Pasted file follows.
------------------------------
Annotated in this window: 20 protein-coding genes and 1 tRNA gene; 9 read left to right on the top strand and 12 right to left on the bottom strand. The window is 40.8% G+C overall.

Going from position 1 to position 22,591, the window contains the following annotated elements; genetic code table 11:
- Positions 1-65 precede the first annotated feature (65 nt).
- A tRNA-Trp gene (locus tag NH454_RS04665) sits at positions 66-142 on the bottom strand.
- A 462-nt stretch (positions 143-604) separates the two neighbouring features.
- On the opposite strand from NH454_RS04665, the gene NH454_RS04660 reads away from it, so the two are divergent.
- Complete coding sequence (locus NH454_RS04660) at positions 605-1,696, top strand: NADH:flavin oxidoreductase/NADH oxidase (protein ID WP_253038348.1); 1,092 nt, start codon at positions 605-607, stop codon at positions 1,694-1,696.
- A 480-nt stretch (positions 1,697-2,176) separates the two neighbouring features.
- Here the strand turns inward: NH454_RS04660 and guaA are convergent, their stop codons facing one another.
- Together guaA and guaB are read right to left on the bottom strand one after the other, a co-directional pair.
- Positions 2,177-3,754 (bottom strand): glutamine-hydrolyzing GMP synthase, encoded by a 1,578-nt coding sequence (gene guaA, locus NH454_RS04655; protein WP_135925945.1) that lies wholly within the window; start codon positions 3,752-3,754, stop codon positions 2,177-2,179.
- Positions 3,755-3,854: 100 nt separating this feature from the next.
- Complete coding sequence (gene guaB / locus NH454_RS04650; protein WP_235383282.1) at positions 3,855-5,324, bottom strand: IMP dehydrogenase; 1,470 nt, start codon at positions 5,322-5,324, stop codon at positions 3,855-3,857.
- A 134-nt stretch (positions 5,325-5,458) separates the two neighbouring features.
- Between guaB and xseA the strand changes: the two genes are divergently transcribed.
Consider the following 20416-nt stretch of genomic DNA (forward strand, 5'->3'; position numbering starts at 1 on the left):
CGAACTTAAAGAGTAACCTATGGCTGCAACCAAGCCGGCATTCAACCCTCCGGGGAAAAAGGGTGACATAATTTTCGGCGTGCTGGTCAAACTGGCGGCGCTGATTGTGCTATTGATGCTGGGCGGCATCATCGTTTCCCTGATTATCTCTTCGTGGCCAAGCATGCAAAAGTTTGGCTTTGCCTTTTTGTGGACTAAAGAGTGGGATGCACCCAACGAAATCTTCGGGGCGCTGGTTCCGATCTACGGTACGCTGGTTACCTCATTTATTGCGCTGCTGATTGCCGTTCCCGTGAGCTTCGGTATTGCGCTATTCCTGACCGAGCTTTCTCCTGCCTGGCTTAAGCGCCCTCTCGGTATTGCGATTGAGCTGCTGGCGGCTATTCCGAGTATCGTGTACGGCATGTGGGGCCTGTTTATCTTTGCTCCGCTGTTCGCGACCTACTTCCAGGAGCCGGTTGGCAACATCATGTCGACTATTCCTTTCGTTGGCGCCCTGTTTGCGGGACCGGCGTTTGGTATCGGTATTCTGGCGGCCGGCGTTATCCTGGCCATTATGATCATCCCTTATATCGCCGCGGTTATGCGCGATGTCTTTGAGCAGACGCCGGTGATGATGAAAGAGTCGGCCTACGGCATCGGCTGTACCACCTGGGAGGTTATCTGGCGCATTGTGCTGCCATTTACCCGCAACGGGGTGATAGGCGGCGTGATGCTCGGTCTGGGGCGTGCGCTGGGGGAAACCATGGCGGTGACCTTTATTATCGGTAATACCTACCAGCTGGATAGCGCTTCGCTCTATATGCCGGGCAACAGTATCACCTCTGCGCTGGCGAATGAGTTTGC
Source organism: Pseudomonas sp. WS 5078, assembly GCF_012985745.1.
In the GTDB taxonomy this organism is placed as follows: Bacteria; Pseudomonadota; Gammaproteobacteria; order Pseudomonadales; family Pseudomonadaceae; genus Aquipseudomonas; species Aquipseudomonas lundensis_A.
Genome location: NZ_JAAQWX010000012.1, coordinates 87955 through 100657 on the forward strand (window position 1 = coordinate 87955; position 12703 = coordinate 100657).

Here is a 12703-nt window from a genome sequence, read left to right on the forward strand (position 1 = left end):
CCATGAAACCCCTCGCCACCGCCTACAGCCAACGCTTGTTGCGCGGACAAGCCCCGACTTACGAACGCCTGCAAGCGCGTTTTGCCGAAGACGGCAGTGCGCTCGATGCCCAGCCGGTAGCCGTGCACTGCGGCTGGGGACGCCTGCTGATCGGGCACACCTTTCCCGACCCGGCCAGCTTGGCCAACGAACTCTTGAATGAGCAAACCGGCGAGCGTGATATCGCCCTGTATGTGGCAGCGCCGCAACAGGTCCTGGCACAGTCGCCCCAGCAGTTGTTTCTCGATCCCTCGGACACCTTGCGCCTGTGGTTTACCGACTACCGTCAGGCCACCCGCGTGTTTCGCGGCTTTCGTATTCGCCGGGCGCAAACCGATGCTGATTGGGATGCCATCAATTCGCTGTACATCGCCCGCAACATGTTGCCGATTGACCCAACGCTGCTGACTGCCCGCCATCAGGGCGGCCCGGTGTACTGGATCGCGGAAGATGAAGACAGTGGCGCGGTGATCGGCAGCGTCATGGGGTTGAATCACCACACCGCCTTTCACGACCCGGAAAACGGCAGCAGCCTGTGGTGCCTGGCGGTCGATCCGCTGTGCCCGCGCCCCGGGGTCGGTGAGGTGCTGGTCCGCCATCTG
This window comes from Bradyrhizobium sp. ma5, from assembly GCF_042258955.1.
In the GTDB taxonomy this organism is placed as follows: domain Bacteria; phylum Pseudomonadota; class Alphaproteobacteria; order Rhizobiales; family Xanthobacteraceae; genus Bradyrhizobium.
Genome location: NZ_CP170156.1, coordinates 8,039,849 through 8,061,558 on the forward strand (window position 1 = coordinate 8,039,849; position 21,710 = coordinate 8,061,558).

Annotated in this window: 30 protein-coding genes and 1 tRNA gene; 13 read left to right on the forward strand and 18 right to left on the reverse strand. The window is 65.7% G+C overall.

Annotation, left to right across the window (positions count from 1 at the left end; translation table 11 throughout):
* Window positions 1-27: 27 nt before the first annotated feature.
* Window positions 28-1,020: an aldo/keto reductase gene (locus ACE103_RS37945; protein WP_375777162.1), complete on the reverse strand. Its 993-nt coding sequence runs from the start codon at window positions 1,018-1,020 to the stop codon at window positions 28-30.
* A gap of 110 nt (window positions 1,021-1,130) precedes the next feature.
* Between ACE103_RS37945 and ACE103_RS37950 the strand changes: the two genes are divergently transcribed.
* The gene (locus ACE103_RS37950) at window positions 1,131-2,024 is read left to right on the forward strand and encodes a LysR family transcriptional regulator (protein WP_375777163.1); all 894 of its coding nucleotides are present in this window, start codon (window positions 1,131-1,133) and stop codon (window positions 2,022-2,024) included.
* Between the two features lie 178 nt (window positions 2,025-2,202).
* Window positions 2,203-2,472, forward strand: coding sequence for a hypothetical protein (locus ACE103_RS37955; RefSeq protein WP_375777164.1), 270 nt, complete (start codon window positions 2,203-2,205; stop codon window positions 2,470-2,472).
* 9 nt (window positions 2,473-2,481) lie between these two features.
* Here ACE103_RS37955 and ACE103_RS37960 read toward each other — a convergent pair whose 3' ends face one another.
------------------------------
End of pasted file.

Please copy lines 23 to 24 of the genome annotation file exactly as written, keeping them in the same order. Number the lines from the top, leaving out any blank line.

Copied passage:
This window comes from Bradyrhizobium sp. ma5, from assembly GCF_042258955.1.
In the GTDB taxonomy this organism is placed as follows: domain Bacteria; phylum Pseudomonadota; class Alphaproteobacteria; order Rhizobiales; family Xanthobacteraceae; genus Bradyrhizobium.